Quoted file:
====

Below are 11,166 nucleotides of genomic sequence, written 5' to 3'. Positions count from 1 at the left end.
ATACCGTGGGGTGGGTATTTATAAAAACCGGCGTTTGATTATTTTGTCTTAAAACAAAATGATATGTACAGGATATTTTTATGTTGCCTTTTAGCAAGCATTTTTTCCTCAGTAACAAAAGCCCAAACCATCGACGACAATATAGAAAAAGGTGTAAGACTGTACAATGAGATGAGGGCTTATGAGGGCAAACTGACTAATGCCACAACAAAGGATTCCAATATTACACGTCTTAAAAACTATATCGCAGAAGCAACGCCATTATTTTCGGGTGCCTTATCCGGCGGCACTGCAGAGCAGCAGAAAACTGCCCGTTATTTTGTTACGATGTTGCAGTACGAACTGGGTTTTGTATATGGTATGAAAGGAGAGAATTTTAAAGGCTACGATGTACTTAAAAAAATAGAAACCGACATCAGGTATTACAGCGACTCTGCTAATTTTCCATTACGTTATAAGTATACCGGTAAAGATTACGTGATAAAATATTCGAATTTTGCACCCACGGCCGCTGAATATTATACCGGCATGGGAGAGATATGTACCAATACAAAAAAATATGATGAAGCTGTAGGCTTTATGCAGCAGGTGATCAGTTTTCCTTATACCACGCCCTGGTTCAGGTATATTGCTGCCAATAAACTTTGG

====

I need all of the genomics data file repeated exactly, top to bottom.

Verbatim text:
Below are 11,166 nucleotides of genomic sequence, written 5' to 3'. Positions count from 1 at the left end.
ATACCGTGGGGTGGGTATTTATAAAAACCGGCGTTTGATTATTTTGTCTTAAAACAAAATGATATGTACAGGATATTTTTATGTTGCCTTTTAGCAAGCATTTTTTCCTCAGTAACAAAAGCCCAAACCATCGACGACAATATAGAAAAAGGTGTAAGACTGTACAATGAGATGAGGGCTTATGAGGGCAAACTGACTAATGCCACAACAAAGGATTCCAATATTACACGTCTTAAAAACTATATCGCAGAAGCAACGCCATTATTTTCGGGTGCCTTATCCGGCGGCACTGCAGAGCAGCAGAAAACTGCCCGTTATTTTGTTACGATGTTGCAGTACGAACTGGGTTTTGTATATGGTATGAAAGGAGAGAATTTTAAAGGCTACGATGTACTTAAAAAAATAGAAACCGACATCAGGTATTACAGCGACTCTGCTAATTTTCCATTACGTTATAAGTATACCGGTAAAGATTACGTGATAAAATATTCGAATTTTGCACCCACGGCCGCTGAATATTATACCGGCATGGGAGAGATATGTACCAATACAAAAAAATATGATGAAGCTGTAGGCTTTATGCAGCAGGTGATCAGTTTTCCTTATACCACGCCCTGGTTCAGGTATATTGCTGCCAATAAACTTTGG